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Letters from New Zealand 1857-1911


page 343


Timaru, September 2nd, 1909.

My dear St. John,

An eventful year, for we have completed St. Mary's Church. It was most satisfactory to note the personal interest taken in it by all engaged on the work. Contractor, masons, carpenters, all alike proud to have a hand in so good a building. There are plenty of skilled men here who, at present, only now and then get such a chance, as in the case of an old English carver who has put first-rate work into the capitals, and other ornamental stonework. "I don't often out here get such an opportunity of showing what I can do." We have, too, been fortunate in our Foreman, thoroughly capable, and with the gift of managing men. Our Contractor also spares no expense, even at the risk of lessening his own due profit.

At the outset an interesting problem presented itself. Accurate alignment was necessary of the chancel, sanctuary, and transept walls, with the walls of the nave. It seems a comparatively easy matter. Have you been in Lichfield Cathedral? I remember there noticing that the chancel and sanctuary are out of line with the nave, inclining perceptibly a little towards the north. It is the case also, I am told, with other churches. An explanation has been given that page 344the builders purposely arranged the deviation so as to symbolize the attitude of our Lord's head on the Cross; a beautiful legend. But, after watching the careful arrangements needed to secure a correct alignment, I came to the conclusion that in old days the builders had less accurate methods than we possess, and that they simply made a mistake. The only argument I can think of in favour of the old legend is that, when the alignment is incorrect, its deviation is always on the same side, to the left, as you look East from the nave.

Building, no doubt, whether of one's church or house, is fascinating. Without undue waste of time, I think I may say I watched the completion of St. Mary's, stone by stone, till it reached the pinnacles of the tower. The fashioning of the hard dolerite stone for the exterior was straightforward work for men who understand it. It is grey blue in colour, full of minute crystals, working to a very fine finish if needed, with sharp edges, and when left purposely in the rough, most effective in its light and shade. The limestone used for facings and interior walling and moulded work in the arches and windows needs different treatment. I was much interested in the working drawings for all this. First on paper on a small scale, then in full size, and sometimes in zinc patterns to be followed by the mason. The whole work is close jointed, as in the best thirteenth century work at home; unlike the wide joints of Norman work, so close that at little distance the mortar is scarcely visible. "Are these walls plastered?" said a visitor. "No," I replied, "something better than that."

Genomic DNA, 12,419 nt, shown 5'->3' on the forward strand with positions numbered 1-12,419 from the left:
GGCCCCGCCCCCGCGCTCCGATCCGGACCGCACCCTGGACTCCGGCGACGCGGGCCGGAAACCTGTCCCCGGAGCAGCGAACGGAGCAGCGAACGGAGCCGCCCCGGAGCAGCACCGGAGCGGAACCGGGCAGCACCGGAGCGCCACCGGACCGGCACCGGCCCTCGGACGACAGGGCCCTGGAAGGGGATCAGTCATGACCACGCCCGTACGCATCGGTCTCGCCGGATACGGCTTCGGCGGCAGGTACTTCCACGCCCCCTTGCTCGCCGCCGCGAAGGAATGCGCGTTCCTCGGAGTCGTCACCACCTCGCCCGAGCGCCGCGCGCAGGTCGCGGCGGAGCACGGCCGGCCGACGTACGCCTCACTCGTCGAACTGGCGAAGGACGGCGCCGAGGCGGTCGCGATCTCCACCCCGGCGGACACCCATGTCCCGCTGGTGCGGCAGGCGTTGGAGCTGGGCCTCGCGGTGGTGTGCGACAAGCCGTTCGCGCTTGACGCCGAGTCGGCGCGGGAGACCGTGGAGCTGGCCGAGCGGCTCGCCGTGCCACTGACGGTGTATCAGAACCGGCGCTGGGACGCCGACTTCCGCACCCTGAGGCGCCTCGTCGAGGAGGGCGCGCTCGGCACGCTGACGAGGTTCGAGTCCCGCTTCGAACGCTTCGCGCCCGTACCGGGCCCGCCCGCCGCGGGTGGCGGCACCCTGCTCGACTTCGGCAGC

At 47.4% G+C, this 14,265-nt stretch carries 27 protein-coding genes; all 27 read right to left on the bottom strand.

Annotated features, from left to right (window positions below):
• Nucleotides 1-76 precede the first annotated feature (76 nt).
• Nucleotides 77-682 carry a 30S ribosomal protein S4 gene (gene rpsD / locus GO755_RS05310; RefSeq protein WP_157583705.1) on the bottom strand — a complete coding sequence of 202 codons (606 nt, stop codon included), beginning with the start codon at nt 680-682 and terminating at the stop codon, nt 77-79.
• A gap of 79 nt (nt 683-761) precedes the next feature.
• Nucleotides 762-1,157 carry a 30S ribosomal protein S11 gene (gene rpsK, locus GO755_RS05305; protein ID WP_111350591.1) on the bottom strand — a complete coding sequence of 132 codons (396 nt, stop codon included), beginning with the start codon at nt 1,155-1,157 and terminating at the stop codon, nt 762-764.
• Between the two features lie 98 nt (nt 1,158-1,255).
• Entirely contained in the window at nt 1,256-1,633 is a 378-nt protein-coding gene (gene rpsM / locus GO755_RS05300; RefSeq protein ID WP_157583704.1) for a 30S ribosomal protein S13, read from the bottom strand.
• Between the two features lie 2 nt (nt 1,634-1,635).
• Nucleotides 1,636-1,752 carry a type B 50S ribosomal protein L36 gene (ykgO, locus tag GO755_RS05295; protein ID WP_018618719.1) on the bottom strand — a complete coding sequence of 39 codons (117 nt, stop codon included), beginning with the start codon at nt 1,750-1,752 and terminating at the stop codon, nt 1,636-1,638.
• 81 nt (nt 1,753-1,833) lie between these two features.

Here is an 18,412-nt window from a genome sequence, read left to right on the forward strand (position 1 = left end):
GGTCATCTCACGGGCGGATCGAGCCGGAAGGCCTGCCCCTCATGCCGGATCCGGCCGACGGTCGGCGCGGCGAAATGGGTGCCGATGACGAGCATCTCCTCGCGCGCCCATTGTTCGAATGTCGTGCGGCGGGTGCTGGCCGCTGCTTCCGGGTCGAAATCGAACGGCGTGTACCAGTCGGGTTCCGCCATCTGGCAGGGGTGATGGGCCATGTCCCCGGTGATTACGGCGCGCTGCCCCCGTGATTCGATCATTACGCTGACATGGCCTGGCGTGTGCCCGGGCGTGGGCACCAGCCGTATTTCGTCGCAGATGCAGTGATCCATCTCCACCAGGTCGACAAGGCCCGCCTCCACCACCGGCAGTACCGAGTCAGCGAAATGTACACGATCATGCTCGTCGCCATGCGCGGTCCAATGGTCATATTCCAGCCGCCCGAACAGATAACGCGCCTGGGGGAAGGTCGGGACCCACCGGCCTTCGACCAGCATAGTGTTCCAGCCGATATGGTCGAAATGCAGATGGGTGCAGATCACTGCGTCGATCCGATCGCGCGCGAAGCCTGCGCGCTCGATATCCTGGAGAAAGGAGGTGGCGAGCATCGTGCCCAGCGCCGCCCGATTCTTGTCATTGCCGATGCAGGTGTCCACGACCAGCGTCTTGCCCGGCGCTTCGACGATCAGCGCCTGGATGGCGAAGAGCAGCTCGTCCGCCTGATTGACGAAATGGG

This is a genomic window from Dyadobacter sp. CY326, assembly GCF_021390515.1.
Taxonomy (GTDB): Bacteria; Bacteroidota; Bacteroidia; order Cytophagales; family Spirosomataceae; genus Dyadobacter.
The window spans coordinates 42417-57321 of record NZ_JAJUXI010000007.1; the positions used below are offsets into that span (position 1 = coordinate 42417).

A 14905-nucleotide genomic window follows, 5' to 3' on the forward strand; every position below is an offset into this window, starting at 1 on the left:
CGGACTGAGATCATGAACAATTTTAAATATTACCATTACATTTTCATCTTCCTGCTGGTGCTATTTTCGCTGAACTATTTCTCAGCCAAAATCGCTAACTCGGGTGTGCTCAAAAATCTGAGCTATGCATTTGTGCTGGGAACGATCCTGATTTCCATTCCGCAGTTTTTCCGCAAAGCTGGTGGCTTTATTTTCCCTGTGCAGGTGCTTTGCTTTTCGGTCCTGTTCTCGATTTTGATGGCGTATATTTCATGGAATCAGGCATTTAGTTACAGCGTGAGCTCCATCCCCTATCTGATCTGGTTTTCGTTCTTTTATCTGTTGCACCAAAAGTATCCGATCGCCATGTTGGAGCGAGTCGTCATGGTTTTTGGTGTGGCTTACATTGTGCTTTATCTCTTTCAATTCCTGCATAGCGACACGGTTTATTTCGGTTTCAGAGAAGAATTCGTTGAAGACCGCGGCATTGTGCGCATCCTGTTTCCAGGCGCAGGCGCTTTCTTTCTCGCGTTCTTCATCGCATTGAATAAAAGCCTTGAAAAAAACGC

Most interesting, too, it was to watch the carver at page break
St. Mary's Church, Nave, Timaru.

St. Mary's Church, Nave, Timaru.

page 345work on the capitals of the columns which support the inner arches of the lancet windows, and of the shafts which rise to meet the principal ribs of the roof, and the corbels on which the hood mouldings of the arches and doorways rest. The carver has to work on square blocks of stone placed in position. He does not work them out on the bench. Standing on a platform, he has to do his work than and there, trusting to his skill not to make a mistake, for the stone is a fixture. With scarcely any design beyond a slight sketch on tracing paper, he makes a few rough charcoal marks on the stone, and then goes to work with chisel and mallet. A competent artist can be left to himself to produce first-rate work. The Early English carving is chiefly of foliage and flowers, with some figures and heads, not a literal representation of nature, but in conventional style. In later styles of architecture the carver sought to reproduce the exact forms of fruit or flower as seen in nature, but with indifferent success in such a material as stone. Moreover, the conventional style gives the artist a freer hand and more scope for his own inventiveness. It was worth seeing the way in which the stone under his hand gradually grew into lovely shape, every capital and corbel with its own distinctive beauty. "Do you find that visitors take an interest in your work?" "Yes," he replied, "much more so than a few years ago, especially since wood-carving has come into fashion as an amateur amusement, people come in and appreciate the 'undercutting' and delicacy of the work. They've handled carving tools a little themselves, and the spread of Art Education has trained their eyes to see good work." He was quite an enthusiast in his line, and told me that to his great page 346regret, his son, whom he had trained, was going to give up the carving business. "Partly because there is no great demand for it here, but chiefly because he really doesn't care for it; he is a good hand with the tools, as I am, but it's all mechanical with him, he's no imagination." I couldn't help thinking that, in the great building ages, when the Mother Country was covered with such splendid architecture, the craftsman wrought not as a mere mechanic, but for the love of his work. Some seem to think that now-a-days that spirit has died out, and that really competent craftsmen have an eye only for pay. I doubt that. The question of pay, I take it, was always in view, but to-day it has been forced into undue prominence by political agitators. Rightly, every craftsman looks for the best which his skill can command, but I feel sure that he is as proud of his handiwork as his predecessors were in old days, and that he loves it, as all true artists do.